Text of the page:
More than two dozen state attorneys general have written the FCC to make third-party, direct-to-consumer privacy pledges part of its set-top proposal.
They said that would be the best way to help states, and the Federal Trade Commission, to protect privacy by enforcing the laws against unfair or deceptive practices.
In a letter to the FCC last week, attorneys general from 15 states including from the FCC's home town (the District of Columbia) and nearby Maryland, assured the FCC that their state consumer protection laws apply to third device manufacturers.
The FCC is proposing to require MVPDs to make set-top box content and data available to those third parties so it can be wed with over-the-top offerings and as, the theory goes, better promote a market in competitive navigation devices given that 99% are still rented from the MVPD.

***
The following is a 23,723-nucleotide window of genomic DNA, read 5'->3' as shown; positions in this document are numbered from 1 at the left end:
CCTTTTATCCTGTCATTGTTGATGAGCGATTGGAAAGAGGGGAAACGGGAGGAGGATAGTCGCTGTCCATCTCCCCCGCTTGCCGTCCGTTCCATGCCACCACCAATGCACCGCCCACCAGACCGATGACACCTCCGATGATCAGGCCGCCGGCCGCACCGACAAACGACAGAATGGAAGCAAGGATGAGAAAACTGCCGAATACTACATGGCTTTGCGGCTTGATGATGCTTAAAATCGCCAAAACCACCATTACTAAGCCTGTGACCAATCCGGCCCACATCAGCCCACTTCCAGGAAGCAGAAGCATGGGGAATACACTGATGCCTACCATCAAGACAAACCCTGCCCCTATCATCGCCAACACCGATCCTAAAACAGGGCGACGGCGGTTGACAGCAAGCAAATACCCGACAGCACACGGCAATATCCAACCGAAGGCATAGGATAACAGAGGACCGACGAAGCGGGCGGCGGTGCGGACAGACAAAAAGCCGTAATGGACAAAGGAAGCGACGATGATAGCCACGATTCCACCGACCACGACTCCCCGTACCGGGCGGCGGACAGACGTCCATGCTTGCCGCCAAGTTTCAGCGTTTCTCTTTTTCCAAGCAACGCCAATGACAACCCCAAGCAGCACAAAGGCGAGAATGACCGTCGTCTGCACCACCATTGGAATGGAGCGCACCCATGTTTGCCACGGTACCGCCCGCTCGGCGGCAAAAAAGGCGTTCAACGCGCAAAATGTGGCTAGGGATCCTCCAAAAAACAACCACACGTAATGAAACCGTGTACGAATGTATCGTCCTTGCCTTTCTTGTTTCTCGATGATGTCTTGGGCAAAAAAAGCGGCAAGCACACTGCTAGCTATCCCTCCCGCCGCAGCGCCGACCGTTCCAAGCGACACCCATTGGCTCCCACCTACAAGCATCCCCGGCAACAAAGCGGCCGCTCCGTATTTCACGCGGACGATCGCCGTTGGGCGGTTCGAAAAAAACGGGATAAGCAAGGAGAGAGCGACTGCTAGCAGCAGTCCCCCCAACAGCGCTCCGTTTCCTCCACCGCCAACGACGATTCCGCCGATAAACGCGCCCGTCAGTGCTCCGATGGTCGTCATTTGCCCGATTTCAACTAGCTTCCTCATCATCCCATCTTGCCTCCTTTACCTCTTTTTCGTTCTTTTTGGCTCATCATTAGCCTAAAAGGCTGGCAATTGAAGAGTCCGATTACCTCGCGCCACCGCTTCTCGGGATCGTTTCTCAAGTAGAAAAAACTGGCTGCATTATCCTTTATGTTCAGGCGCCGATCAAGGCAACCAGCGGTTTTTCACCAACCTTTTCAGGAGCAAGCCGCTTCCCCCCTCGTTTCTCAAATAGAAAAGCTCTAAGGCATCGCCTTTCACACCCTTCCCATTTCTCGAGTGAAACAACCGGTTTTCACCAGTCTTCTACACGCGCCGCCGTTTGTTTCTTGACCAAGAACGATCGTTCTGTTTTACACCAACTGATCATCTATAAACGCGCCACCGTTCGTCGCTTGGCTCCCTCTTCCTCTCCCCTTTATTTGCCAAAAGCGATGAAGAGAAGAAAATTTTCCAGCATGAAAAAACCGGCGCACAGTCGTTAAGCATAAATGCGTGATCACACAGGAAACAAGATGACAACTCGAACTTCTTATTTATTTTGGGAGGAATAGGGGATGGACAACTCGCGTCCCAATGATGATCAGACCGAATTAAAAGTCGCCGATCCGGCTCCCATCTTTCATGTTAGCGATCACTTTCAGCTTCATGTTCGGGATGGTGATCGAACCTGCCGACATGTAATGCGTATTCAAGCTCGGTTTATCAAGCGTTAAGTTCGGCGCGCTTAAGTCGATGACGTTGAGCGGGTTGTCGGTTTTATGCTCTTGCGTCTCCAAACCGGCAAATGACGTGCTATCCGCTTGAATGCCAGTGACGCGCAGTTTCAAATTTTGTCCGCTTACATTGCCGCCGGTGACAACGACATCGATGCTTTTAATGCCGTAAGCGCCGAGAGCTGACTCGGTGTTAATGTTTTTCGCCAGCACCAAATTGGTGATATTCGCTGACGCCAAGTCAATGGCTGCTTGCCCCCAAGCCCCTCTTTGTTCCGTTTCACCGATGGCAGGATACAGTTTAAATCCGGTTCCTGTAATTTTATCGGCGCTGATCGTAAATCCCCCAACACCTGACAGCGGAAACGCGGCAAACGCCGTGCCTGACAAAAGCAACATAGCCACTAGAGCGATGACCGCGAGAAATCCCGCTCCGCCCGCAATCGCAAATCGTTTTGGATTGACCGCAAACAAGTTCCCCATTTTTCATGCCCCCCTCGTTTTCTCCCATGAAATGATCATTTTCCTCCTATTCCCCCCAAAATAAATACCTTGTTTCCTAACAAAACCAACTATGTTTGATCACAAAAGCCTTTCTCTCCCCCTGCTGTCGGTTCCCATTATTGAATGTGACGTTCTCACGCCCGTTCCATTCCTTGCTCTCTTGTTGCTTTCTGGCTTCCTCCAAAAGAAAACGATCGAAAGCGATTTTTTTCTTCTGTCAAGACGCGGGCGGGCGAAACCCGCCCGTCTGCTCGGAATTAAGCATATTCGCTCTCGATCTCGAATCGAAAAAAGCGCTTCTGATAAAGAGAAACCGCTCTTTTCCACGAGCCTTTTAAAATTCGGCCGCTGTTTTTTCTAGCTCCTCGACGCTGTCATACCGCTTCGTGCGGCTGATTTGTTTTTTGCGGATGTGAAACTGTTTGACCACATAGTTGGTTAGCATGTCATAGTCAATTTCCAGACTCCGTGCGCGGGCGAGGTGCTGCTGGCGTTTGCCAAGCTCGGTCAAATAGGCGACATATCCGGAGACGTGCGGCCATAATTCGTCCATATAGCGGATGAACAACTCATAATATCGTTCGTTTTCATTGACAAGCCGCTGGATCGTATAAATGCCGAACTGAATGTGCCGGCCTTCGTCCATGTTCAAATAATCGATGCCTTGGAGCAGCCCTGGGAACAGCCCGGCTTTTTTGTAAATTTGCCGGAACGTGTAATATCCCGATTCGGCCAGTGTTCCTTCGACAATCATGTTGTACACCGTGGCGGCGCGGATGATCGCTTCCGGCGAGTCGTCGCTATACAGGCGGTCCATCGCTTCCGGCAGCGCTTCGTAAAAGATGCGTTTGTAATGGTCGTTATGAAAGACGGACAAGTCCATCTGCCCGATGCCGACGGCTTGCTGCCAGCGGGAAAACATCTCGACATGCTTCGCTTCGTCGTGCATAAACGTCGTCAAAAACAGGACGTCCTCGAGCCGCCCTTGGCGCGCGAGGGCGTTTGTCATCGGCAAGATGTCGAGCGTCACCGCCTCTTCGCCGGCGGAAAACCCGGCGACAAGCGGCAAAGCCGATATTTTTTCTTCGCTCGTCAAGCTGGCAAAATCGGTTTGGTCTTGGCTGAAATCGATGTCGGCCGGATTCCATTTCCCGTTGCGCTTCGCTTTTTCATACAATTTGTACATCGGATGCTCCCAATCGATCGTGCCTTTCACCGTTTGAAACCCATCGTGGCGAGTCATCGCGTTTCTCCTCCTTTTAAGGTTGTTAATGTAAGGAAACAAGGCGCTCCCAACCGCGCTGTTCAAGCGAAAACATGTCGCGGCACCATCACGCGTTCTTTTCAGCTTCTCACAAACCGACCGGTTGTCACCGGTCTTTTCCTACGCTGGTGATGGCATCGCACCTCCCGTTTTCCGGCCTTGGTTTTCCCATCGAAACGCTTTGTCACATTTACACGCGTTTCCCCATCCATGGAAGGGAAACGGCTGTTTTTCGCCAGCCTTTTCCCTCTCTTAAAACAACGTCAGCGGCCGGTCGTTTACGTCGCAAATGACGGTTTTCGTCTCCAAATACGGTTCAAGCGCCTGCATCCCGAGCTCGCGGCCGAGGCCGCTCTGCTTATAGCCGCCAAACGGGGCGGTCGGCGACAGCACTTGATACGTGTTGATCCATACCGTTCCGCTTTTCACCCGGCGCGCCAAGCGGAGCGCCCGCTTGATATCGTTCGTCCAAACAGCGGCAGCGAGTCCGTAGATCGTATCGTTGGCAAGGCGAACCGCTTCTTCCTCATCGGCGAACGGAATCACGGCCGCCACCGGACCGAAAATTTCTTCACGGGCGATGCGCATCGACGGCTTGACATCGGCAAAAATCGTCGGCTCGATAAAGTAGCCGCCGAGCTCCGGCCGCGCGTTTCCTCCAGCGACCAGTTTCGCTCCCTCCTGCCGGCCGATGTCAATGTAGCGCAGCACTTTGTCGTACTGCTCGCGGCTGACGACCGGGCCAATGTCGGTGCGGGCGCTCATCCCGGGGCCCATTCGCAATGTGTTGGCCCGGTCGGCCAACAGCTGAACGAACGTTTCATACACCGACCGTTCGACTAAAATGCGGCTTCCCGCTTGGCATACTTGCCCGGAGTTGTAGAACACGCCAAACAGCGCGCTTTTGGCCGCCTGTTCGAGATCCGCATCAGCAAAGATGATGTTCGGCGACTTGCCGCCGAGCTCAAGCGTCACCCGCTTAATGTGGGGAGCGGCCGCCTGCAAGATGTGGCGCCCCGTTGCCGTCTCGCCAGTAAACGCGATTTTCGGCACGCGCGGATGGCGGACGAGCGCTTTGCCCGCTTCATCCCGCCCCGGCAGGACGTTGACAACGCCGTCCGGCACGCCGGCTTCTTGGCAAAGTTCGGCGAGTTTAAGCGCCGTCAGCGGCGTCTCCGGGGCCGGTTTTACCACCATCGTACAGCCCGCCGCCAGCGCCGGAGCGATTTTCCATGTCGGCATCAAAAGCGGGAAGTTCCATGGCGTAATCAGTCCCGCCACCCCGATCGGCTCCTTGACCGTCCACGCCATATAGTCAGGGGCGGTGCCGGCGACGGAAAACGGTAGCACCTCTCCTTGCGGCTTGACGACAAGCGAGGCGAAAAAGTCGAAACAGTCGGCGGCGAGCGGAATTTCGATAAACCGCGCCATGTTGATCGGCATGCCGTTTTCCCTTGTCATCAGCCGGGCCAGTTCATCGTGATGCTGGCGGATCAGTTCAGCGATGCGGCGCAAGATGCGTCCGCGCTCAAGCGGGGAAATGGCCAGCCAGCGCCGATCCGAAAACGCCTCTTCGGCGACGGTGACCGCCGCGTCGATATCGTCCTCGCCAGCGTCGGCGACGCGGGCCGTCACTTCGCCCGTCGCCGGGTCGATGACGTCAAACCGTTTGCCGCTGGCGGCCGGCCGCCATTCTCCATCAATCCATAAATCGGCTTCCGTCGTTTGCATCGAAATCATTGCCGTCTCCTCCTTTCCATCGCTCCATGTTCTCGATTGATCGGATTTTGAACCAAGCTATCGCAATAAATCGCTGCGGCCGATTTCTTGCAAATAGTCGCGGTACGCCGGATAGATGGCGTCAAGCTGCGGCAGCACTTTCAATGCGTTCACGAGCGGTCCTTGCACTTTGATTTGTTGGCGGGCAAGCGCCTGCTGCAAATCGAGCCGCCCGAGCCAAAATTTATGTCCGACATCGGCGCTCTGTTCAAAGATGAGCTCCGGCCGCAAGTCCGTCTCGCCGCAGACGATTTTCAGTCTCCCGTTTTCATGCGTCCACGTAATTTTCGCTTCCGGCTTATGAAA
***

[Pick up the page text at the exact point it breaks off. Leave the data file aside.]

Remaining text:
But the AGs said the FCC should not only require third parties to comply with MVPD privacy protections for their set-top info—like who is watching what VOD movies when—but certify that to consumers.
"[W]e urge the FCC to require manufacturers of third-party set-top boxes to publish consumer-facing statements of compliance with the privacy obligations that apply to multichannel video programming distributors," they said. The Federal Trade Commission has made the same suggestion.
FCC chairman Tom Wheeler has said the FCC cannot apply the MVPD regs to edge providers but can make those providers pledge to follow them as a quid pro quo to getting access to that set-top info.
The AGs want that to be a direct pledge to consumers, not just to the FCC or MVPDs, so that violating it runs afoul of unfair and deceptive prohibition practices.
They also added that the FCC should not preempt states' continued jurisdiction over state privacy laws.